Recently I ran into an issue with OneDrive context menu on a Windows 10 computer. Normally when the OneDrive sync client installed, you can control file behaviors via the Windows context menu. The OneDrive actions include Sharing, Version History, and deciding if the file should be synced to the machine or kept only online. This menu is extremely helpful in making your PC feel as though it is one with your portion the OneDrive cloud.
However, on the PC I logged into, those OneDrive menu items were not there when I selected a file. It was as if OneDrive wasn't installed at all.
This of course was not true, as this was a fresh, new Windows 10 PC and OneDrive is there by default. If you log into your Windows 10 PC with your Microsoft account, then you get more features with the OneDrive sync client as well.
Back to the issue – I checked to make sure the OneDrive sync client was running, and it indeed was. I checked to make sure the OneDrive virtual folder was there, and indeed it was.
I even rebooted my computer, which is a drastic measure to get this issue fixed 🙂
Then I searched online and found no documentation that would tell me why I was having this issue. So finally, I did what every reasonable person would do, I complained on social media. It wasn't a proud moment, but one born out of desperation!
— Jeff Teper (@jeffteper) August 24, 2021
The result of my complaining was I received help from none other than Jeff Teper, the CVP at Microsoft responsible for many collaboration technologies, including OneDrive! Jeff put me in contact with Gaia Carini [LinkedIn], the person in charge of OneDrive syncing! Not only did Gaia know what the issue was exactly, but she quickly got me fixed up.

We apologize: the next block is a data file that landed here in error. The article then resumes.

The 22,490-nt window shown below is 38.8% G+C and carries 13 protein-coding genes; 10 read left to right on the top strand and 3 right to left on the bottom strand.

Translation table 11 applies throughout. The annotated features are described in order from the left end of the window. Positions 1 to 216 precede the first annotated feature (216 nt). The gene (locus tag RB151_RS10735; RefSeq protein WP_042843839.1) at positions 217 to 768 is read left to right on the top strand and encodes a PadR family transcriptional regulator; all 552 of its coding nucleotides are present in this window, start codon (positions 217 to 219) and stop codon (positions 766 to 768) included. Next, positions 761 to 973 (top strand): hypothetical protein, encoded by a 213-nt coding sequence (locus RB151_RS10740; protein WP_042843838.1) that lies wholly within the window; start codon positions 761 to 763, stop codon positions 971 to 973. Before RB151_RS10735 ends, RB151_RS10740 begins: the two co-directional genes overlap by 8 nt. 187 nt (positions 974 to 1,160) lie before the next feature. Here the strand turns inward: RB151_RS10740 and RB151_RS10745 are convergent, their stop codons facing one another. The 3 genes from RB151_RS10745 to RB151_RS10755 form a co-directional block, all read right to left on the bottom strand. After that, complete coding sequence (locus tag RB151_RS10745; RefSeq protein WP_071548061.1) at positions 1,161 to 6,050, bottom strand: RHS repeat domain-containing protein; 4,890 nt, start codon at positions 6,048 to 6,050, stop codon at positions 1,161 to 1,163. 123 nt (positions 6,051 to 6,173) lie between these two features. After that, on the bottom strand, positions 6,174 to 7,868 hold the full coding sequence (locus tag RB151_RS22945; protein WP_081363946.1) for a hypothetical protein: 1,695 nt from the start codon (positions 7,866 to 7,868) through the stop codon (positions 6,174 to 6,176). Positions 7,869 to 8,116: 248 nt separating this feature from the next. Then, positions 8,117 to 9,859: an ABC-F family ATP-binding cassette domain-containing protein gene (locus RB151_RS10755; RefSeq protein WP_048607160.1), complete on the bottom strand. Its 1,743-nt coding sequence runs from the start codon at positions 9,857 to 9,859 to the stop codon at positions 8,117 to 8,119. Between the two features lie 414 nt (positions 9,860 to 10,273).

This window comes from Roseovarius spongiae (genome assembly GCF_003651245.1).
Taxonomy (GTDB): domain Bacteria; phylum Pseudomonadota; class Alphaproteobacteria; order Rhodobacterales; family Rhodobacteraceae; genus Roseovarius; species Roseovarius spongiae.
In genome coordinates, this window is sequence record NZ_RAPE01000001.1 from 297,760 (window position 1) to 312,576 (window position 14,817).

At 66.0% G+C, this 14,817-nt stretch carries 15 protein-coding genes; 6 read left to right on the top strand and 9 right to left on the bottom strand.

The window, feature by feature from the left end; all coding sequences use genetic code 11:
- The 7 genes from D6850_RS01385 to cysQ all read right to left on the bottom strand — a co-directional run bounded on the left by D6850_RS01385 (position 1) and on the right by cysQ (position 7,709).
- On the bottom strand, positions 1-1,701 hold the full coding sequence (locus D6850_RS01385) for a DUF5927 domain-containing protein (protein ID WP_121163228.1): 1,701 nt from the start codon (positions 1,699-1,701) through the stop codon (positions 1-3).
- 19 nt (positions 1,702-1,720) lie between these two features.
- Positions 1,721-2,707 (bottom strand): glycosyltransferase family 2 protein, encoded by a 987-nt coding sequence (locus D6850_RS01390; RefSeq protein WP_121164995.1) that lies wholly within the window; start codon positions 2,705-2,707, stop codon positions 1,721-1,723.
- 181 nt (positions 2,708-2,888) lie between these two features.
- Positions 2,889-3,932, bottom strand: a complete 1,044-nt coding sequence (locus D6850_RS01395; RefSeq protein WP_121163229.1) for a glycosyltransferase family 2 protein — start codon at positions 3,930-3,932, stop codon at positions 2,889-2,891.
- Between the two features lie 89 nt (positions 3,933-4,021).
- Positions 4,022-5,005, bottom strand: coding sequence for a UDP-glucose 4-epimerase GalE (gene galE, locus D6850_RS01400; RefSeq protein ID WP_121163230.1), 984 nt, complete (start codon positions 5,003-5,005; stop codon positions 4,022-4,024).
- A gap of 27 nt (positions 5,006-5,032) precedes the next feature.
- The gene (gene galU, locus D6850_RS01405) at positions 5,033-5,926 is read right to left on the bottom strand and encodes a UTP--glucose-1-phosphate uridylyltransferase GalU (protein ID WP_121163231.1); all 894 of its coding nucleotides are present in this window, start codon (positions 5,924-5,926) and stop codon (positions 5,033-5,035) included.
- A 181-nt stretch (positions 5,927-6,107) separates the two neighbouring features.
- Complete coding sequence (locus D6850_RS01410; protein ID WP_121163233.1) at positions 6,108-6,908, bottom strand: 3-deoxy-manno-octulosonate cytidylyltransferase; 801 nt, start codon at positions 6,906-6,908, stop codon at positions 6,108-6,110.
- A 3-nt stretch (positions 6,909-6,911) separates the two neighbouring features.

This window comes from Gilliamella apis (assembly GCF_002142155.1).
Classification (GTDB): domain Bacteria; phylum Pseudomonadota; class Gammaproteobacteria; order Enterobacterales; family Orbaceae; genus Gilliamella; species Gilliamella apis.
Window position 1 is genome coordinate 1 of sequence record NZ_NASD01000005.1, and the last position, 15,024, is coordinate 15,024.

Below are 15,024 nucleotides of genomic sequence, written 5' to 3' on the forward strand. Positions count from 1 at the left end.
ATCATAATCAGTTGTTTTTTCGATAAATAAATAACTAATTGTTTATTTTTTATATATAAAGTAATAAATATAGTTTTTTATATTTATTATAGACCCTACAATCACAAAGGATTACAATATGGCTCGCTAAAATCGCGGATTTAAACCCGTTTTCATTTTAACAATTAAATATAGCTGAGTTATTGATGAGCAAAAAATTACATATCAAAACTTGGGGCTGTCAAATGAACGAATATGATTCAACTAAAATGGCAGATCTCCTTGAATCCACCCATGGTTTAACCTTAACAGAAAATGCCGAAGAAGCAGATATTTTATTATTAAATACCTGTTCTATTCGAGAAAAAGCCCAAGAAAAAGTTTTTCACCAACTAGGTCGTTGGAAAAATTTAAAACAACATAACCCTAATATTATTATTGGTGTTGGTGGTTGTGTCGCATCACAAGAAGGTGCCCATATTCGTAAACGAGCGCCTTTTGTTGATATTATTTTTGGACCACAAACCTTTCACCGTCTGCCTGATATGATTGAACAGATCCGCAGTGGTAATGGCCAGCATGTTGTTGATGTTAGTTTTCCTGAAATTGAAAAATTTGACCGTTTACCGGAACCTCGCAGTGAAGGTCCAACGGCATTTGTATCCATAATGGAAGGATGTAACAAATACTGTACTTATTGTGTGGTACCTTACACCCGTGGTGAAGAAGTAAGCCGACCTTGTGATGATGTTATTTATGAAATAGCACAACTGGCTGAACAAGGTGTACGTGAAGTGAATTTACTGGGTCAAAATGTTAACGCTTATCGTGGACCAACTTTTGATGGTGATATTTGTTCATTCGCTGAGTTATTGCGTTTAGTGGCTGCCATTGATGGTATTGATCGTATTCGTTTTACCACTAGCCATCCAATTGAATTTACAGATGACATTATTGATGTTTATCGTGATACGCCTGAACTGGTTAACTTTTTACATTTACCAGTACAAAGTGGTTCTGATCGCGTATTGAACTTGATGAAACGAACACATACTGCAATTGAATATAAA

The issue surfaced because I was logged into the PC with the default admin account – the one created when Windows was configured. In my case, this was a virtual machine in Azure, so it was the admin account I configured on the setup screen before provisioning. This means that Explorer was in elevated mode and OneDrive was running in per-user mode.
Microsoft had investigated this issue before, so the fix was quick. If you want to read up on how to install via the per-machine model, this Microsoft doc will help: Install the sync app per machine. If you are like me and already have it installed but in per-user mode, then follow these easy steps to fix it!
- Open a Windows command prompt (run as Administrator) on the affected computer, and change directory to %localappdata%\Microsoft\OneDrive
%localappdata% usually means “C:\users\[your username]\AppData\Local\ . It may be helpful to open this folder in Windows Explorer just to find the sub directory you will need.
- What you are looking for is the OneDriveSetup.exe application. In my case, it was in the folder: %localappdata%\Microsoft\OneDrive\21.150.0725.0001.
- From the Windows command prompt, go into the folder where OneDriveSetup.exe is located.
- Then run this command: OneDriveSetup.exe /allusers
If you have done the steps correctly, the OneDrive installation process will run. Once it is finished, your context menu should include the OneDrive options!
Want to see the process instead of just reading about it above? Then you are in luck! The one-minute video is below.
This issue isn't going to happen for most people. But if it does, then you have the fix! Microsoft is working on a per-machine rollout to fix this issue automatically, but there is no timeline for that to be completed at this time.